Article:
Publicist Matthew Hiltzik's New Gossip Strategy: Trust the Journalist, Not the Outlet
"While many brands are trustworthy, ultimately it's about the individual — and it's unfortunate that a few select people who pose as journalists are cheap-shot artists."
This story first appeared in the Aug. 21 issue of The Hollywood Reporter magazine. To receive the magazine, click here to subscribe.
How has the gossip culture changed the job of a top media consultant?
Increased competition among media has led to evolving standards about what is acceptable to report. Many reporters have — or are seeking to become — brands of their own and have their own specific approaches, which may or may not fit with their outlet. People used to say X publication made a mistake. Now it's more that Y reporter made the mistake on X platform.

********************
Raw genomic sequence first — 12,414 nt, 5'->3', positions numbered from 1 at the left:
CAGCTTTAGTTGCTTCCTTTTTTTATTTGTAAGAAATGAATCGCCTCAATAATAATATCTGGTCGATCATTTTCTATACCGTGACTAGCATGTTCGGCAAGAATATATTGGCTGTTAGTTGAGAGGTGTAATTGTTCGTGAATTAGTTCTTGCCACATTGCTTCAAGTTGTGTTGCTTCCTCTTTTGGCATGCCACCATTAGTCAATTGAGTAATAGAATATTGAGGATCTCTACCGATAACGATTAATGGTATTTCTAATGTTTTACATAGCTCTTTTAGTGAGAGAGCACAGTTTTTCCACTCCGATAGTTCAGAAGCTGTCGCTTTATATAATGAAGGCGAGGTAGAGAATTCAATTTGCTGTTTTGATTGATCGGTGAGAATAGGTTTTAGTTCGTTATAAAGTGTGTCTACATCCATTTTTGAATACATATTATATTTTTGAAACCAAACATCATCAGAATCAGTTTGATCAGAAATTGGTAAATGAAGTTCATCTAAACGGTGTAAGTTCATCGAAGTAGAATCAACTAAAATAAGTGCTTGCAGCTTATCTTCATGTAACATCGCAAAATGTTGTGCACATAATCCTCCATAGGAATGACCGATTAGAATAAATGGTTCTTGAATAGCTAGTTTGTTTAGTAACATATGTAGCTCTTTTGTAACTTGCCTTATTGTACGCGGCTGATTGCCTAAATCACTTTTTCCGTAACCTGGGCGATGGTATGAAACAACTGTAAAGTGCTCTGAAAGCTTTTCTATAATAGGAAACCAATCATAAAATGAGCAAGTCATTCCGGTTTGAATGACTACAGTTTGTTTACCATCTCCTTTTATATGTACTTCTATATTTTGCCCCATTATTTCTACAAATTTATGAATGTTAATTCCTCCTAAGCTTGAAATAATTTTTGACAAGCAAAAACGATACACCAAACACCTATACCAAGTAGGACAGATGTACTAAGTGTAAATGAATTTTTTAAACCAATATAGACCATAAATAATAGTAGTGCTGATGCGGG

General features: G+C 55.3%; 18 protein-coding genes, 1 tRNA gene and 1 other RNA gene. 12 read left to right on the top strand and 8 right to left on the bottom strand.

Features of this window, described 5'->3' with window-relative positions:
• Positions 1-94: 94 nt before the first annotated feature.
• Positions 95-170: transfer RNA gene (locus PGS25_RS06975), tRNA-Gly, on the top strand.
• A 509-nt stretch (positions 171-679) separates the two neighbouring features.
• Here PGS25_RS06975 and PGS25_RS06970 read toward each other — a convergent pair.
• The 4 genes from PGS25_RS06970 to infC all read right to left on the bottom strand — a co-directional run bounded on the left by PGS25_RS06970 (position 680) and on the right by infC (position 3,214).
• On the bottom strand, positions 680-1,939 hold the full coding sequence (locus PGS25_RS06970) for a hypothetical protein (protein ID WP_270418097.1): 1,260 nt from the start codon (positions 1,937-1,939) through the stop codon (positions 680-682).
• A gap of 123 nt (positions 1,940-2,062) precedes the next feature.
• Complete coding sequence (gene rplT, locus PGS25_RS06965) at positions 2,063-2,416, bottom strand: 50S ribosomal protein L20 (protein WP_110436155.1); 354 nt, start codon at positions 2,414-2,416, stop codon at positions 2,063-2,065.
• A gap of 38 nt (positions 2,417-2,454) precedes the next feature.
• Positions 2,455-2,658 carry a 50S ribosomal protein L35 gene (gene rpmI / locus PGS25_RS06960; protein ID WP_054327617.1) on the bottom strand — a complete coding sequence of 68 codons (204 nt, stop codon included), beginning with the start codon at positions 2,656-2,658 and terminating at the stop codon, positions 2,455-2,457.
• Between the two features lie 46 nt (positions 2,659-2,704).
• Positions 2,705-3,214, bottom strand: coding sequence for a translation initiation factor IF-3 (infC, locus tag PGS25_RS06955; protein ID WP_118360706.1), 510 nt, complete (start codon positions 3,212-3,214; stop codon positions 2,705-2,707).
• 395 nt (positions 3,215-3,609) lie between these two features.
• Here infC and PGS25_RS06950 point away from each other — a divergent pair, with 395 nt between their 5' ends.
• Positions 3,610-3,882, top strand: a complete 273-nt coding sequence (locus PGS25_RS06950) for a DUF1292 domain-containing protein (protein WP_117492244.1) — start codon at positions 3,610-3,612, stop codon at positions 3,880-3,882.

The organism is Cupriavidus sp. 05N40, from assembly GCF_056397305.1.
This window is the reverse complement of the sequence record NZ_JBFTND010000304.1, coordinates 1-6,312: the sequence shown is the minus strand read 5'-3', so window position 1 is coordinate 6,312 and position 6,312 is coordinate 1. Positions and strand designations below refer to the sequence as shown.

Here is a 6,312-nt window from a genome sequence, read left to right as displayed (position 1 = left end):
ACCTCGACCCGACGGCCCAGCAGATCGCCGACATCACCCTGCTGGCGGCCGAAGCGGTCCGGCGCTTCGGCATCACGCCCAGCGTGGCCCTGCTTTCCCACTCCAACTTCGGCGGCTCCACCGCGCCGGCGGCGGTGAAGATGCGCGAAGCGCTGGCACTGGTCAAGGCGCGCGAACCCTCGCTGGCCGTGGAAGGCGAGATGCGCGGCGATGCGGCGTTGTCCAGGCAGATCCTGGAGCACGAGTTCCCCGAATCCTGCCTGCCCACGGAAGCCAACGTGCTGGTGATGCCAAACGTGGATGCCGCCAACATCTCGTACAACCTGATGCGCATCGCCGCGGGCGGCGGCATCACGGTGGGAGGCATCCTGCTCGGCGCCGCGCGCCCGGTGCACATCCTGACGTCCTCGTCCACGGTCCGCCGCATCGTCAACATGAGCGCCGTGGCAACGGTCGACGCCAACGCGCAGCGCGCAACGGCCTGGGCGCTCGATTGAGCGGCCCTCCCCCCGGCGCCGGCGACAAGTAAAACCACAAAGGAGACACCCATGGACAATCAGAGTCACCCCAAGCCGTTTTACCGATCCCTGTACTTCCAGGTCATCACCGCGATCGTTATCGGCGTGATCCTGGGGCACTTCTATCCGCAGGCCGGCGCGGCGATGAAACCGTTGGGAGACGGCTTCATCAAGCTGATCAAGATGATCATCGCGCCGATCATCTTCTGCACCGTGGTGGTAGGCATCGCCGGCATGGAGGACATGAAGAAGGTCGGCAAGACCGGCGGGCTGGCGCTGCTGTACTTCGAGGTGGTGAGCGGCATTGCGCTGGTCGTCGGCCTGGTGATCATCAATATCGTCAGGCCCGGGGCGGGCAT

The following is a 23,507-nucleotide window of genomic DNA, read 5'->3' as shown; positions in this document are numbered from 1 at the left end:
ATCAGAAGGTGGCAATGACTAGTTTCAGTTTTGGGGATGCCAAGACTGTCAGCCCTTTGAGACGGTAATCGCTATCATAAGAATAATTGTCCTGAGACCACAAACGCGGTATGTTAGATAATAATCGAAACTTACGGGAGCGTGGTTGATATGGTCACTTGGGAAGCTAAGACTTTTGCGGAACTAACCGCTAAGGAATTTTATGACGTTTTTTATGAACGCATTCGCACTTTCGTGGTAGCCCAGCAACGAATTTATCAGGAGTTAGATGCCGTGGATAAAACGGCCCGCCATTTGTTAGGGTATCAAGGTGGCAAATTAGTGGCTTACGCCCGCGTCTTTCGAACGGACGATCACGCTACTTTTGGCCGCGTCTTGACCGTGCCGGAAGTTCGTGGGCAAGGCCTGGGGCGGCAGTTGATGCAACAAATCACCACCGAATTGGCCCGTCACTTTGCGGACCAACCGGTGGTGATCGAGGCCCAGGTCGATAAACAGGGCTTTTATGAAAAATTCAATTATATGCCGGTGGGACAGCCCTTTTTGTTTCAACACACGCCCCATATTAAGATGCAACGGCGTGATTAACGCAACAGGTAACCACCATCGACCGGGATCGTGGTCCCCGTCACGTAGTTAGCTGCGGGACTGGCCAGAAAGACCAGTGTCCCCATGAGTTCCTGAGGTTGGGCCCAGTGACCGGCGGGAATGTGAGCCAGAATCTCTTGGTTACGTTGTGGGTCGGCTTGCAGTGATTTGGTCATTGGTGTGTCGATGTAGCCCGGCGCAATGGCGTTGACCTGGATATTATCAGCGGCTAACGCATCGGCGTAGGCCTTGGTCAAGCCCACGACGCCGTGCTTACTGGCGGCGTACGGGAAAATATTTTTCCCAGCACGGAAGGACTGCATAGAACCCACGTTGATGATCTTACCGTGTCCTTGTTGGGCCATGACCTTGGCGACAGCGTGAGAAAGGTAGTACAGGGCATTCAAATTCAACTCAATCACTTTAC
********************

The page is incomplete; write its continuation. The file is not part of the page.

What's the best way to combat a bad story?
It depends on which audience would care about the story, how damaging it might be and whether a strong response makes the story bigger or leads to other unintended consequences. If we're confident that the story will eventually prove to be false, we might leave it alone because it might not have much impact in the new, fast news cycle. The more well known the person, the easier it is to communicate directly with their audience through social or other media, while someone with a more limited public and online profile faces fewer options.
Do you trust media less now?
The relationship with the reporter is paramount. While many brands are trustworthy and appreciated, ultimately it is about the individual … and it's unfortunate that a few select people who pose as journalists are cheap-shot artists.
Hiltzik is president and CEO of Hiltzik Strategies, which has represented Miramax, Katie Couric and Alec Baldwin.